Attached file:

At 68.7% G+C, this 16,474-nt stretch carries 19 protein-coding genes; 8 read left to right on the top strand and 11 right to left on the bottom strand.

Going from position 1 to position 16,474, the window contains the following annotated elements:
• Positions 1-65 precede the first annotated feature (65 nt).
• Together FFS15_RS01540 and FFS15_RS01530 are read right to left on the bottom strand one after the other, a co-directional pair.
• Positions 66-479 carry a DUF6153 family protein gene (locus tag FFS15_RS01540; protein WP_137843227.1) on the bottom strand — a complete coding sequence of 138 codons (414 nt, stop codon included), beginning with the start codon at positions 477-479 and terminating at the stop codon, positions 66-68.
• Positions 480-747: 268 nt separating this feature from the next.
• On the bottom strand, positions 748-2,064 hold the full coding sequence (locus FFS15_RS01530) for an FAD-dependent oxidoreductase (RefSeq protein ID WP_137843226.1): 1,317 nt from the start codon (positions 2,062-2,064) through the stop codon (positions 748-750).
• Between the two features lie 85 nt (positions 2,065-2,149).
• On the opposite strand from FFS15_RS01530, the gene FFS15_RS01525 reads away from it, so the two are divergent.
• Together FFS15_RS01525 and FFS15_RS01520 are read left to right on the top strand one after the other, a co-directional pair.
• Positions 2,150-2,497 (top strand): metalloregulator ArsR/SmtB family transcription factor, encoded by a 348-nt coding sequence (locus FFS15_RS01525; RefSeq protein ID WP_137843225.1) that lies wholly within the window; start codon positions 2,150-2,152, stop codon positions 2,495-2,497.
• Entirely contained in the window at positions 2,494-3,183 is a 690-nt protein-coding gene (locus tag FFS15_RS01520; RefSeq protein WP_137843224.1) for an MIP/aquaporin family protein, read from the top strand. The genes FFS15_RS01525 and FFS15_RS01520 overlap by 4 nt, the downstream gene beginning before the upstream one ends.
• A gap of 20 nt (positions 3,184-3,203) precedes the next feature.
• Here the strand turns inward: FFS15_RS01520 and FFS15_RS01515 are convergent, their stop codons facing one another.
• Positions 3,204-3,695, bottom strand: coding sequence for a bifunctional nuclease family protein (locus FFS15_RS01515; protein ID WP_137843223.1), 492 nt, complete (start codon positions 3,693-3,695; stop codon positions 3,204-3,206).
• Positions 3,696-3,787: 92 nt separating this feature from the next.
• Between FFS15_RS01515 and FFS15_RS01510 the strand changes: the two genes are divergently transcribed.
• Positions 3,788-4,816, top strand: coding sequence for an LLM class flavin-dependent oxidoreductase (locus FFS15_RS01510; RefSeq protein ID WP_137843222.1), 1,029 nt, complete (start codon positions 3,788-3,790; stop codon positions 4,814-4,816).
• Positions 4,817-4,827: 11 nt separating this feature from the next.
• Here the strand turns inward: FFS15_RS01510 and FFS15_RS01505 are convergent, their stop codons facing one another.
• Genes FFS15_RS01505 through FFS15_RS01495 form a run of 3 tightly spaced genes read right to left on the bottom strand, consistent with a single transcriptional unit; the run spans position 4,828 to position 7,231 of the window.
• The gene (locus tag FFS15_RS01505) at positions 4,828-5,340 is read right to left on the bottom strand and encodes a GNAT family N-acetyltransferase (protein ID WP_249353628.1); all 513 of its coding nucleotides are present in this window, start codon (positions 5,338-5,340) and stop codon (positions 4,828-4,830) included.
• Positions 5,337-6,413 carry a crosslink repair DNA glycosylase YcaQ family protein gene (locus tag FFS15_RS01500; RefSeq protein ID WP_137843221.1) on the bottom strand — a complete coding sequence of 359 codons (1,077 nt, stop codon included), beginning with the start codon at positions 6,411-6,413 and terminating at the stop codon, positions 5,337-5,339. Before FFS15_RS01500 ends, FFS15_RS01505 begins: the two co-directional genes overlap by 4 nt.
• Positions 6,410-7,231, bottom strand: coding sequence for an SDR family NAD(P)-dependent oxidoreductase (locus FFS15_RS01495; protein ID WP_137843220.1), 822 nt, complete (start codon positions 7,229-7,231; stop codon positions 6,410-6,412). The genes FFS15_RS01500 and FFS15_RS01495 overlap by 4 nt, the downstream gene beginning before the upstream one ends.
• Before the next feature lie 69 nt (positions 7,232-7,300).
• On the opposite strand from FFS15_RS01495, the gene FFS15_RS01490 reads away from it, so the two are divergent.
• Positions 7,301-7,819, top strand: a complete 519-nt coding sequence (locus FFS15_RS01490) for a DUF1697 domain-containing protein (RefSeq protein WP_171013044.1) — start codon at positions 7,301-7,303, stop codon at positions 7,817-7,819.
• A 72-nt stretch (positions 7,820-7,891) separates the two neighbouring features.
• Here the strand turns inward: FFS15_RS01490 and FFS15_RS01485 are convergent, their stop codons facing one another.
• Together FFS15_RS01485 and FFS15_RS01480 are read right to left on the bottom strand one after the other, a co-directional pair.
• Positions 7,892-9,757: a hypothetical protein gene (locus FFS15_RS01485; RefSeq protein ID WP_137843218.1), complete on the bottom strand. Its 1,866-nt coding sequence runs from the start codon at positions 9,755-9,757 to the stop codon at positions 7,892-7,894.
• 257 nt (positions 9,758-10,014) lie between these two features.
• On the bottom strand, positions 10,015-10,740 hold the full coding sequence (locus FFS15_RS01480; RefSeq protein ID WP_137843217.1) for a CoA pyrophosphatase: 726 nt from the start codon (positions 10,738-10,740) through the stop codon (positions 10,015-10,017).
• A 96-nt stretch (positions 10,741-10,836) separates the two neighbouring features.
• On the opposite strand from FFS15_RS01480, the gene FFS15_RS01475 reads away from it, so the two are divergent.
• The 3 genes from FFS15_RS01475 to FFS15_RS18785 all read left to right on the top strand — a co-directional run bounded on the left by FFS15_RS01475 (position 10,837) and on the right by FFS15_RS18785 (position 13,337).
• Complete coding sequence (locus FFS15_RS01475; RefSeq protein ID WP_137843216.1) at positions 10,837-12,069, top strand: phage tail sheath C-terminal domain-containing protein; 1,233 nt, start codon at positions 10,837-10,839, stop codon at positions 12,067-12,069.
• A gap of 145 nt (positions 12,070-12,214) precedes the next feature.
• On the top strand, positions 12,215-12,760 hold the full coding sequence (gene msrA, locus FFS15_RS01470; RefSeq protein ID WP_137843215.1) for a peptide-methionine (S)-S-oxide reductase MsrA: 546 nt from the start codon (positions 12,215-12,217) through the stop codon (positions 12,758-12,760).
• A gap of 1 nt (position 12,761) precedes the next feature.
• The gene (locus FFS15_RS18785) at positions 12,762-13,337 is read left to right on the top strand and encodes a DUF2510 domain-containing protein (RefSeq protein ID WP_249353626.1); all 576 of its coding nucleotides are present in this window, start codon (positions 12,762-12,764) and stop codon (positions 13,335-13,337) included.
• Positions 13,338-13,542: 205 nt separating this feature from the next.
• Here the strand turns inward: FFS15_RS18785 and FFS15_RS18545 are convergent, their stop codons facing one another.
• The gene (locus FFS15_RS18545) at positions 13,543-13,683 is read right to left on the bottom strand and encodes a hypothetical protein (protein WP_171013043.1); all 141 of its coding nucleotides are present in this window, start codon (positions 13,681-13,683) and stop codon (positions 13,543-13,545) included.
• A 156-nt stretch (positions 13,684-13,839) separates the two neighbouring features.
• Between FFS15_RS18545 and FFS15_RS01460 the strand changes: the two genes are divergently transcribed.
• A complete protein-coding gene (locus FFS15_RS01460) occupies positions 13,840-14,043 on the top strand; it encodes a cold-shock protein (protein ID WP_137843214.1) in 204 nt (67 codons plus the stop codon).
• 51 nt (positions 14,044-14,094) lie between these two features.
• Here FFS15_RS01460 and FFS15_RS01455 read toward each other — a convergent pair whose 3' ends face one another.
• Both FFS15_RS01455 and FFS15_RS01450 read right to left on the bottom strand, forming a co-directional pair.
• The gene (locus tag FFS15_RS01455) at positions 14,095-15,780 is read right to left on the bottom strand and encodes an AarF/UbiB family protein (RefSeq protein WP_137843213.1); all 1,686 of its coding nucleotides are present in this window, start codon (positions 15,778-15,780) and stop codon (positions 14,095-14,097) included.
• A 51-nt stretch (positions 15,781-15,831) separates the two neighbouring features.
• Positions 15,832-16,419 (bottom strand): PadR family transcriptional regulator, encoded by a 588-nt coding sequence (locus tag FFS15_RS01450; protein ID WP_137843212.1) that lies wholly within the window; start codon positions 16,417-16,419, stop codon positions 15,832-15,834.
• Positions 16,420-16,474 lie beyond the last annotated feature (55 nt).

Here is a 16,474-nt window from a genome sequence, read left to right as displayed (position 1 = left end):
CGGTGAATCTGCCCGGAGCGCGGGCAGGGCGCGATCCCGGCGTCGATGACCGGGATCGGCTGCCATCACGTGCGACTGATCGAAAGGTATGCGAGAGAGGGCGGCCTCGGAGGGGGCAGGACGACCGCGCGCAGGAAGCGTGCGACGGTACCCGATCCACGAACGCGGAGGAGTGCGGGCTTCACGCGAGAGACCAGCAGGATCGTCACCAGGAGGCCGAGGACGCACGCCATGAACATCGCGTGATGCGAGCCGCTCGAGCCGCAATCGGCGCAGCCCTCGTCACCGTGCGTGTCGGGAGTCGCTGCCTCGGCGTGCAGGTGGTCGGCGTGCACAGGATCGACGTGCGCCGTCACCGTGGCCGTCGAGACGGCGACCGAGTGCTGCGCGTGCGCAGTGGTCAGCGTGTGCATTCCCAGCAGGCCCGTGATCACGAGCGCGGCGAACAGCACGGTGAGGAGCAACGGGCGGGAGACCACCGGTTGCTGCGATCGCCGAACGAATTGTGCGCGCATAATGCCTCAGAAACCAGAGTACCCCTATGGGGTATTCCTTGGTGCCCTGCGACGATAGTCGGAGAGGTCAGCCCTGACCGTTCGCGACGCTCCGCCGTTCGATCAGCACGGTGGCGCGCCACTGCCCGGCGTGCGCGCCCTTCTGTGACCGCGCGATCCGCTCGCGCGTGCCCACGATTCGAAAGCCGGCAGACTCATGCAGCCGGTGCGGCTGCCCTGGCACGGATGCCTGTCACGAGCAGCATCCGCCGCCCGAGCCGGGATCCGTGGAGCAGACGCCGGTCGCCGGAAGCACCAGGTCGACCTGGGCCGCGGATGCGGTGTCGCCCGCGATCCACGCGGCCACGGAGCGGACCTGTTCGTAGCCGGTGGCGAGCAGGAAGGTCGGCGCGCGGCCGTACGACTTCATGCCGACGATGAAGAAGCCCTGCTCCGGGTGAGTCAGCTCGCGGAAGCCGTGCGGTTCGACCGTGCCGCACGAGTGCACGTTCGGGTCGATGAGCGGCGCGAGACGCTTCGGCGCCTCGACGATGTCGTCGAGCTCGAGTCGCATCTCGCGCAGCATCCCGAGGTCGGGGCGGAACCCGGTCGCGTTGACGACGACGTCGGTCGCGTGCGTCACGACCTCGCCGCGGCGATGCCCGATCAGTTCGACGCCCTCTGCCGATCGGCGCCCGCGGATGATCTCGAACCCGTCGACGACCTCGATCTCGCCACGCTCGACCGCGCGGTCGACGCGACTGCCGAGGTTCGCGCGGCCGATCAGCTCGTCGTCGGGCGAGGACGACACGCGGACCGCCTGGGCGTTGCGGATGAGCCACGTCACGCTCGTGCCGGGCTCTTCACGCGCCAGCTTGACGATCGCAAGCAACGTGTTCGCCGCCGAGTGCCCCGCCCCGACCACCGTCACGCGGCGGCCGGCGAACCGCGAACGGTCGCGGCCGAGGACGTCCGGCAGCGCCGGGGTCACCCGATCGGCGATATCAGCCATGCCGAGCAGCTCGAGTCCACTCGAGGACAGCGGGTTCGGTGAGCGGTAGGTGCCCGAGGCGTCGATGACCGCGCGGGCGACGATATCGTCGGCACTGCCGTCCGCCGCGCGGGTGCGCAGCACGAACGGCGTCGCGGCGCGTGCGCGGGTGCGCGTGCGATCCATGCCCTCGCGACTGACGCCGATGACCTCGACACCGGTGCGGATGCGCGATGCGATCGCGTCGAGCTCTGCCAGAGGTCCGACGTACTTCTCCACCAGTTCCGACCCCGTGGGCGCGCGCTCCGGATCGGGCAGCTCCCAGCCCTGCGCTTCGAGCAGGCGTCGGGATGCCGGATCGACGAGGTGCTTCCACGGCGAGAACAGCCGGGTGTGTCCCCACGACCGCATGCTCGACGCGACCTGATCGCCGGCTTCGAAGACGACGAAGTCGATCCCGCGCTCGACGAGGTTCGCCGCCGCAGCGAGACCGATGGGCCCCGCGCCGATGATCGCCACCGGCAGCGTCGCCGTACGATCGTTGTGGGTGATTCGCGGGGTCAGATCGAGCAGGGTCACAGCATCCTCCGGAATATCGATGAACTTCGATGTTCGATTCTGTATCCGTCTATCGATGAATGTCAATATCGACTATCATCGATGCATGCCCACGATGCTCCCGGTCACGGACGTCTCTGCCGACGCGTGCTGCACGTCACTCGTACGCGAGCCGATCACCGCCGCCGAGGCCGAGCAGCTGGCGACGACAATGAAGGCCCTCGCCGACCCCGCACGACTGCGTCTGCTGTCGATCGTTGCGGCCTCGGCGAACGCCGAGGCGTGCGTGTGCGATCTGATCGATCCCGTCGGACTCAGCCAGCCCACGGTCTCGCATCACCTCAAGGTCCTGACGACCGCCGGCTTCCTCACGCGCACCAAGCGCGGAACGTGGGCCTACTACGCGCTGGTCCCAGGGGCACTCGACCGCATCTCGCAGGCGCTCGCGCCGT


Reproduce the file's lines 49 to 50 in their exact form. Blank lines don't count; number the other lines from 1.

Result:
• Here FFS15_RS01460 and FFS15_RS01455 read toward each other — a convergent pair whose 3' ends face one another.
• Both FFS15_RS01455 and FFS15_RS01450 read right to left on the bottom strand, forming a co-directional pair.